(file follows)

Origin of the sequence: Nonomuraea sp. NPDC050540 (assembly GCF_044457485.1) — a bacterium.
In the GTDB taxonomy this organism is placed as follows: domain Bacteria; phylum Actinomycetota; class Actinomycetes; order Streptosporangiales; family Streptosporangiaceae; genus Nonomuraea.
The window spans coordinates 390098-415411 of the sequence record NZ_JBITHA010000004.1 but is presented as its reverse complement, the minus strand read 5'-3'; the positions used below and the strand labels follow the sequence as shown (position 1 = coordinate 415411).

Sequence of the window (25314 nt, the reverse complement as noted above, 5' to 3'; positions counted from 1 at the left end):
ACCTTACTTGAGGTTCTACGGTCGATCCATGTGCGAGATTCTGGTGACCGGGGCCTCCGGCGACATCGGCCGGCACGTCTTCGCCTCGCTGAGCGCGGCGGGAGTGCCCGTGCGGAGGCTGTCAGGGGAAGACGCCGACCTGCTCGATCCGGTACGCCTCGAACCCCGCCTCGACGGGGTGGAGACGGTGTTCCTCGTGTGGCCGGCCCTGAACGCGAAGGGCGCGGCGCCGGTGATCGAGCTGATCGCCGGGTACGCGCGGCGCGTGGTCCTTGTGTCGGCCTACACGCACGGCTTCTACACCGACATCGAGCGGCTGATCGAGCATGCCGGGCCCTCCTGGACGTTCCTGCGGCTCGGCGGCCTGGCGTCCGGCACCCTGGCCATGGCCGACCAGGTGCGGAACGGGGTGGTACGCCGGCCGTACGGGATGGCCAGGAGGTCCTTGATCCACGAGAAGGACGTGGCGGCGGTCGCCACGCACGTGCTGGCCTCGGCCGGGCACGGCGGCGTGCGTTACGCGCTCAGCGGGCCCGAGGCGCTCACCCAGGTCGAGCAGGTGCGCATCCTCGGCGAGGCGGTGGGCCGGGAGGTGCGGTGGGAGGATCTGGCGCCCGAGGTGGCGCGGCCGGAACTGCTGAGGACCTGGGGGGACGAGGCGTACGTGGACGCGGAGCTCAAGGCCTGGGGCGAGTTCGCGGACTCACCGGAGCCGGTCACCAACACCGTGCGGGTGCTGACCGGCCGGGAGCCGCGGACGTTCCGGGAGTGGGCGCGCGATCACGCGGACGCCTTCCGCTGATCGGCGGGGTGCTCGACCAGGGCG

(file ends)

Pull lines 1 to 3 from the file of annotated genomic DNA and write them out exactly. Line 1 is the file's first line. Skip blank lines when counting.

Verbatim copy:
Origin of the sequence: Nonomuraea sp. NPDC050540 (assembly GCF_044457485.1) — a bacterium.
In the GTDB taxonomy this organism is placed as follows: domain Bacteria; phylum Actinomycetota; class Actinomycetes; order Streptosporangiales; family Streptosporangiaceae; genus Nonomuraea.
The window spans coordinates 390098-415411 of the sequence record NZ_JBITHA010000004.1 but is presented as its reverse complement, the minus strand read 5'-3'; the positions used below and the strand labels follow the sequence as shown (position 1 = coordinate 415411).